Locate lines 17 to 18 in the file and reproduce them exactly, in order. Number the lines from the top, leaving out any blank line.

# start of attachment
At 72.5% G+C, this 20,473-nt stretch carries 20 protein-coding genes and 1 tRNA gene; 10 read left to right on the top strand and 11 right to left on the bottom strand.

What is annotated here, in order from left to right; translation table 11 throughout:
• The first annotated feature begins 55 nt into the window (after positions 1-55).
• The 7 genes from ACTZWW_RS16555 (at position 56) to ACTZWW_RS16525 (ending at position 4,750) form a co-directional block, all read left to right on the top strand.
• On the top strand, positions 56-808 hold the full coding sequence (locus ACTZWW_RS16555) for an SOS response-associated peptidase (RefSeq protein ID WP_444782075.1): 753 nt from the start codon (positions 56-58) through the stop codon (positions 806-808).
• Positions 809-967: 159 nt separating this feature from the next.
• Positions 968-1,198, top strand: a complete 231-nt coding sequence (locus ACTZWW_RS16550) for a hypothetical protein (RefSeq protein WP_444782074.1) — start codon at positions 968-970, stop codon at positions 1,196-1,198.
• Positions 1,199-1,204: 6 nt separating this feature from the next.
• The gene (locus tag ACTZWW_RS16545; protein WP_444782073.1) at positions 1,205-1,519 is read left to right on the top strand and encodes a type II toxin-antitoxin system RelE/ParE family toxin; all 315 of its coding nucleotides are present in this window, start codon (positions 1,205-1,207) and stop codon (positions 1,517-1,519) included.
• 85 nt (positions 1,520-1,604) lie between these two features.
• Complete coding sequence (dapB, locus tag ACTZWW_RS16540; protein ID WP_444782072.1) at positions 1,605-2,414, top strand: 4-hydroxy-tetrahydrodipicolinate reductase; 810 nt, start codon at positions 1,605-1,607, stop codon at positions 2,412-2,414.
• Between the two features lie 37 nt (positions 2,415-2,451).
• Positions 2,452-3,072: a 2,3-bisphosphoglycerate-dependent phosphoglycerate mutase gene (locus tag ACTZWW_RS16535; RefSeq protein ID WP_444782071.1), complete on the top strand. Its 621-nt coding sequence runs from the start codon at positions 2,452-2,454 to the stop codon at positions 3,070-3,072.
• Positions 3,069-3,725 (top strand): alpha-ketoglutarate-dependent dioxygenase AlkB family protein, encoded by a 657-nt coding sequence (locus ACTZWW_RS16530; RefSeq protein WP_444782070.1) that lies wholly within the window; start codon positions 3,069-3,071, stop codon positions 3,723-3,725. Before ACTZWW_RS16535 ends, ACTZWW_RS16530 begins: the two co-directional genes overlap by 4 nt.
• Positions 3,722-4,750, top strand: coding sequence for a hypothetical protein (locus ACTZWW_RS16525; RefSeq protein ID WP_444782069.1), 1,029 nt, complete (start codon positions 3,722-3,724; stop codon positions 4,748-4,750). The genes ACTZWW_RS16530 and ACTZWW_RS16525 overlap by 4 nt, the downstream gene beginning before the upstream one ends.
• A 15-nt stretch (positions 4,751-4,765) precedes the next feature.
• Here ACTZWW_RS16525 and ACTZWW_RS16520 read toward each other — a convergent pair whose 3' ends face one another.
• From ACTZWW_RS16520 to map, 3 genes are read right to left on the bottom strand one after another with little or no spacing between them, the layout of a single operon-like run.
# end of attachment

• Here ACTZWW_RS16525 and ACTZWW_RS16520 read toward each other — a convergent pair whose 3' ends face one another.
• From ACTZWW_RS16520 to map, 3 genes are read right to left on the bottom strand one after another with little or no spacing between them, the layout of a single operon-like run.